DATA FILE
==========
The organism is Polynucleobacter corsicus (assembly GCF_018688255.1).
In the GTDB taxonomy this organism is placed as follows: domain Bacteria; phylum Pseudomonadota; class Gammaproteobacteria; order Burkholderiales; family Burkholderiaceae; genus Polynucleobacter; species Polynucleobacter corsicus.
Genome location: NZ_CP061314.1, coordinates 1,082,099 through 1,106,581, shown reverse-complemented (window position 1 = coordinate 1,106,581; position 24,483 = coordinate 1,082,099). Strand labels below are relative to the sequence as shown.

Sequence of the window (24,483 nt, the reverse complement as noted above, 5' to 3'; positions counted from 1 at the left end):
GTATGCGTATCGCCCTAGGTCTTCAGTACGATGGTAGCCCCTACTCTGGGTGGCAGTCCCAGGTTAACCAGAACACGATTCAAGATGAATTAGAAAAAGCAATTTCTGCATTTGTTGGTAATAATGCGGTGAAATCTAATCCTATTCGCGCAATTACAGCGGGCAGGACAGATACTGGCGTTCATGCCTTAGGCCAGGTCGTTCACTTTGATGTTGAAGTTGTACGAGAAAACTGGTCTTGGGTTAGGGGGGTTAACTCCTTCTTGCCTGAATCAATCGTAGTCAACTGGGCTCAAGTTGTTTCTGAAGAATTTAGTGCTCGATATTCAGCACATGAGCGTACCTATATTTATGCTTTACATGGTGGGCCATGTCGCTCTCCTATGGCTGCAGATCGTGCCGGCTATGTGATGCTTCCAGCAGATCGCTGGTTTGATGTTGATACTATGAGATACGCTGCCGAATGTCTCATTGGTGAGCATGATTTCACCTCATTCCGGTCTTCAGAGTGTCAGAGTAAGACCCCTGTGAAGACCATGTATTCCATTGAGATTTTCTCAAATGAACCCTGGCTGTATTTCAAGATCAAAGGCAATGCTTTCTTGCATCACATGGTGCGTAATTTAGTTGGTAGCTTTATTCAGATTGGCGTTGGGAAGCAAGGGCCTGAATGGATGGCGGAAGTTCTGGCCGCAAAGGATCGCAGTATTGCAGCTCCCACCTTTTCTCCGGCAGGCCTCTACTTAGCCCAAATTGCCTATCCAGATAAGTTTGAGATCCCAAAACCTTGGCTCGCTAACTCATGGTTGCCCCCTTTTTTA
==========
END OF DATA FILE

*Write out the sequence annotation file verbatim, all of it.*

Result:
The organism is Polynucleobacter corsicus (assembly GCF_018688255.1).
In the GTDB taxonomy this organism is placed as follows: domain Bacteria; phylum Pseudomonadota; class Gammaproteobacteria; order Burkholderiales; family Burkholderiaceae; genus Polynucleobacter; species Polynucleobacter corsicus.
Genome location: NZ_CP061314.1, coordinates 1,082,099 through 1,106,581, shown reverse-complemented (window position 1 = coordinate 1,106,581; position 24,483 = coordinate 1,082,099). Strand labels below are relative to the sequence as shown.

Sequence of the window (24,483 nt, the reverse complement as noted above, 5' to 3'; positions counted from 1 at the left end):
GTATGCGTATCGCCCTAGGTCTTCAGTACGATGGTAGCCCCTACTCTGGGTGGCAGTCCCAGGTTAACCAGAACACGATTCAAGATGAATTAGAAAAAGCAATTTCTGCATTTGTTGGTAATAATGCGGTGAAATCTAATCCTATTCGCGCAATTACAGCGGGCAGGACAGATACTGGCGTTCATGCCTTAGGCCAGGTCGTTCACTTTGATGTTGAAGTTGTACGAGAAAACTGGTCTTGGGTTAGGGGGGTTAACTCCTTCTTGCCTGAATCAATCGTAGTCAACTGGGCTCAAGTTGTTTCTGAAGAATTTAGTGCTCGATATTCAGCACATGAGCGTACCTATATTTATGCTTTACATGGTGGGCCATGTCGCTCTCCTATGGCTGCAGATCGTGCCGGCTATGTGATGCTTCCAGCAGATCGCTGGTTTGATGTTGATACTATGAGATACGCTGCCGAATGTCTCATTGGTGAGCATGATTTCACCTCATTCCGGTCTTCAGAGTGTCAGAGTAAGACCCCTGTGAAGACCATGTATTCCATTGAGATTTTCTCAAATGAACCCTGGCTGTATTTCAAGATCAAAGGCAATGCTTTCTTGCATCACATGGTGCGTAATTTAGTTGGTAGCTTTATTCAGATTGGCGTTGGGAAGCAAGGGCCTGAATGGATGGCGGAAGTTCTGGCCGCAAAGGATCGCAGTATTGCAGCTCCCACCTTTTCTCCGGCAGGCCTCTACTTAGCCCAAATTGCCTATCCAGATAAGTTTGAGATCCCAAAACCTTGGCTCGCTAACTCATGGTTGCCCCCTTTTTTA